The state trial court dismissed the complaint for failure to state a claim, and the appellate court affirmed.  Brookwood Cos., Inc. v. Alston & Bird LLP, 2017 NY Slip Op. 00535 (N.Y. 1st Dept.  Jan. 26, 2017).  The appellate court held that litigation counsel’s strategic decisions and a client’s disagreement with that strategy fails to support a malpractice claim.  Furthermore, “an attorney’s selection of one among several reasonable courses of action does not constitute malpractice.”

The appeals court further found that Brookwood’s “hindsight arguments concerning the nature and quality of the evidence” that Alson & Bird chose to use in its second summary judgment motion in the Nextec action fail to state a claim.  The court further found that Brookwood’s malpractice claim “is wholly speculative” and “‘depends on too many uncertainties’ to support a conclusion that there would have been a more favorable, that is quicker, outcome in the underlying litigation.” Because Brookwood prevailed in the underlying infringement action and failed to show that its litigation expenditures were damages proximately caused by Alston’s alleged malpractice, the court held that dismissal of Brookwood’s complaint was warranted.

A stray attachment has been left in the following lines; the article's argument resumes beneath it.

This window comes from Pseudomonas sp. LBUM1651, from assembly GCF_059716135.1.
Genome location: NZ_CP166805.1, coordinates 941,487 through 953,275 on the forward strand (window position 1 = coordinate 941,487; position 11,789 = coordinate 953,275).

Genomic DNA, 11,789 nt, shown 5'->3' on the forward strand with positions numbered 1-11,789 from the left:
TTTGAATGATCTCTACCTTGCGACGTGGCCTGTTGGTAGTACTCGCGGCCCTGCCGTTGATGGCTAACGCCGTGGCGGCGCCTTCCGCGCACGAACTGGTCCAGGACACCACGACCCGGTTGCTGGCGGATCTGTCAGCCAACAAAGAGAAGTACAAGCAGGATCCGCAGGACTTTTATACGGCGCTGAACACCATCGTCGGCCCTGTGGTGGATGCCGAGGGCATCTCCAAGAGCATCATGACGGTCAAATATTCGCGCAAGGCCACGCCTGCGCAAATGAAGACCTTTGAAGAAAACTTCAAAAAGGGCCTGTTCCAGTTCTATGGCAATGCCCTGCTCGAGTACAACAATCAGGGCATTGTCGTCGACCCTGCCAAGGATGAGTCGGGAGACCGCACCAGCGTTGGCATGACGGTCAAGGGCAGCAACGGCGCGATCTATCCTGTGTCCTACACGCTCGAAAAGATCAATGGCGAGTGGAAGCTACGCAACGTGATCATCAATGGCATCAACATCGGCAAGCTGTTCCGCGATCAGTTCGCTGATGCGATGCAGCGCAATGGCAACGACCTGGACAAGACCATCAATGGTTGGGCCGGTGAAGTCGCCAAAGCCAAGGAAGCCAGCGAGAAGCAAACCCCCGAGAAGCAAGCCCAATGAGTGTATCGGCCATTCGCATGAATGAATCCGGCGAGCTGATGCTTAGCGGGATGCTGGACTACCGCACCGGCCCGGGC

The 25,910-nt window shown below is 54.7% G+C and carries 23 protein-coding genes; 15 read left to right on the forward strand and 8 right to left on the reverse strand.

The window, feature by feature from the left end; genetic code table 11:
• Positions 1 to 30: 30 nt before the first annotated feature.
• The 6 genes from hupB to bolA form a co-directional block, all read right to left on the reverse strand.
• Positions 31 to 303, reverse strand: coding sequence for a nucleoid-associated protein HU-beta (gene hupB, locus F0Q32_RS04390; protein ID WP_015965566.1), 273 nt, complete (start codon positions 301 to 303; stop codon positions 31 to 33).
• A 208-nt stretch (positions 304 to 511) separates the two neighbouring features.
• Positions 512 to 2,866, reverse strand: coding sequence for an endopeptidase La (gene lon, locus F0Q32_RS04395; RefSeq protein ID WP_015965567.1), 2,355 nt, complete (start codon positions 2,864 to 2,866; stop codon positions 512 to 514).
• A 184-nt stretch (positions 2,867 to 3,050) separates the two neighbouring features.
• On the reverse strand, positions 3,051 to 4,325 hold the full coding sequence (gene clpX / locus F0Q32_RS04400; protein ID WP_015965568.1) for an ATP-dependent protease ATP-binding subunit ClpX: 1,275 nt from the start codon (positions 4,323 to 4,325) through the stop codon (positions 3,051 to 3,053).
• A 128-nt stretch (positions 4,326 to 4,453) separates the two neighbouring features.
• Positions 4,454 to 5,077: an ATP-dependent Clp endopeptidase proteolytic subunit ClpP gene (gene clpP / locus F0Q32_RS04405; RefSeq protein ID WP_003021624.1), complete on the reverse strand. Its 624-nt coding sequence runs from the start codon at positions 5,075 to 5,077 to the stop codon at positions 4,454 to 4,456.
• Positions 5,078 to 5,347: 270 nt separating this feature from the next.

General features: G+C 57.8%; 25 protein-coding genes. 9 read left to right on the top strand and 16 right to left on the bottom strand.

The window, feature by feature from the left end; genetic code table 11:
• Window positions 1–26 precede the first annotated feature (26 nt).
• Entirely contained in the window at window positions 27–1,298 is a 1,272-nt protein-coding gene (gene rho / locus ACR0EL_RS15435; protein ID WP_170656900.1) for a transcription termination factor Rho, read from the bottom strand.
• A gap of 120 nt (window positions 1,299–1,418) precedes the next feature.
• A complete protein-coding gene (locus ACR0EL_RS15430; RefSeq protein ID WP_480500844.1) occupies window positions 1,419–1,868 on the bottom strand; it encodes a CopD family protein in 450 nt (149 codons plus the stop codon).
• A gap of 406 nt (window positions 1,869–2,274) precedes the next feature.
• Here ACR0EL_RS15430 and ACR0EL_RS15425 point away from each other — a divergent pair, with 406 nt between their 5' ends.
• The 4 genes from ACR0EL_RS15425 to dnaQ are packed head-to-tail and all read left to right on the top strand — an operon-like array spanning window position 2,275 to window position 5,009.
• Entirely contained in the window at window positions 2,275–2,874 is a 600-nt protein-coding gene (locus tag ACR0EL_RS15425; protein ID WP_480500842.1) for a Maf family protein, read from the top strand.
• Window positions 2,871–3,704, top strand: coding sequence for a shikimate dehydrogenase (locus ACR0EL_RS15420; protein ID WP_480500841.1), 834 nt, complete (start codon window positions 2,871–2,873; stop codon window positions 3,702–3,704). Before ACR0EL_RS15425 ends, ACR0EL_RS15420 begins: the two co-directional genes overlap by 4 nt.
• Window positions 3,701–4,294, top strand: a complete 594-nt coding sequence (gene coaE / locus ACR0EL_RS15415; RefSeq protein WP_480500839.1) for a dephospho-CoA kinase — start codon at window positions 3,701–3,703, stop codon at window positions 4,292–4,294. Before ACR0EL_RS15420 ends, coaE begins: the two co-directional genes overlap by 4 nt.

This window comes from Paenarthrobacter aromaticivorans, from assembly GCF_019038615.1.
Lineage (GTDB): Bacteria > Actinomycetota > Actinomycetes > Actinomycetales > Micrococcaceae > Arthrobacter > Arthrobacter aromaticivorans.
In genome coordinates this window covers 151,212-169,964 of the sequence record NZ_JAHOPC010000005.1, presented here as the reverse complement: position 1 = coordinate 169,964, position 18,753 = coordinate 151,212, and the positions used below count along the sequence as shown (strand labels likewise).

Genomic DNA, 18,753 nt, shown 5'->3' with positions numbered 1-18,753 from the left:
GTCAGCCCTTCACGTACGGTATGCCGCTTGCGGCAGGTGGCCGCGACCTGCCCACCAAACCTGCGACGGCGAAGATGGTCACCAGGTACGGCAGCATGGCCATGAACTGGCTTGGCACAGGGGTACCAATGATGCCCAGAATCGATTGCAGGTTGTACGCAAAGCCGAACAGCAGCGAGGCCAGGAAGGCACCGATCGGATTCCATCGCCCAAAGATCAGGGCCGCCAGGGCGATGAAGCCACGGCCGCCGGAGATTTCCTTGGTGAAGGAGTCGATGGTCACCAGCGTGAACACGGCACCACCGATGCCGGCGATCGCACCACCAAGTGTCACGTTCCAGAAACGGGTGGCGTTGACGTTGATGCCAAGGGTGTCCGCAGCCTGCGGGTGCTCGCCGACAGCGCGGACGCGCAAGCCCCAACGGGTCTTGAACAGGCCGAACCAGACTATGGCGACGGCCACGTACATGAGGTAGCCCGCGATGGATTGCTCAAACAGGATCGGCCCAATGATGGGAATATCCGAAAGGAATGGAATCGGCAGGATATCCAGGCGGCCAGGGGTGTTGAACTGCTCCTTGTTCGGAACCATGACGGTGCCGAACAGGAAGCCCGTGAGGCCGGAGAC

In addition to the malpractice claim, Brookwood alleged that Alston fraudulently induced Brookwood to retain it as its litigation counsel.  The appeals court had no trouble affirming dismissal of this claim.  Citing the Federal Circuit’s decision in Seagate, the court noted that “Brookwood’s arguments that [Alston] could not use its noninfringement opinions in the patent litigation because it would have waived the attorney-client privilege is incorrect as a matter of law.”  Moreover, even if waiver of privilege was open for dispute, the court held that it was irrelevant for purposes of the malpractice claim because the issue of willfulness was never reached.  Thus, the court concluded, the fraudulent inducement claim failed as a matter of law.

Conclusion

This case illustrates one of the truisms often said by litigators who represent clients in high stakes IP litigation.  If you lose the case, the client is upset because you lost and also because of the fees charged.  But even if you win—as was the case here with Alston—the client may still be upset because of the fees you charged.  Thus, even though Brookwood eventually prevailed, and much of that win should be attributed to the hard work of Alston & Bird, the thanks the law firm received for its effort was a $10 million malpractice lawsuit.

One must wonder though whether the Supreme Court’s Octane Fitness decision will reduce the likelihood of these types of malpractice cases in the future.  Indeed, Brookwood was the prevailing party in the underlying patent case.  Unfortunately for Brookwood, it prevailed before Octane Fitness was decided.  Under the more liberal standard for determining whether a patent case is exceptional, perhaps prevailing patent clients will be more inclined to direct their unhappiness over their attorneys’ fees at the opposing party instead of at their own counsel.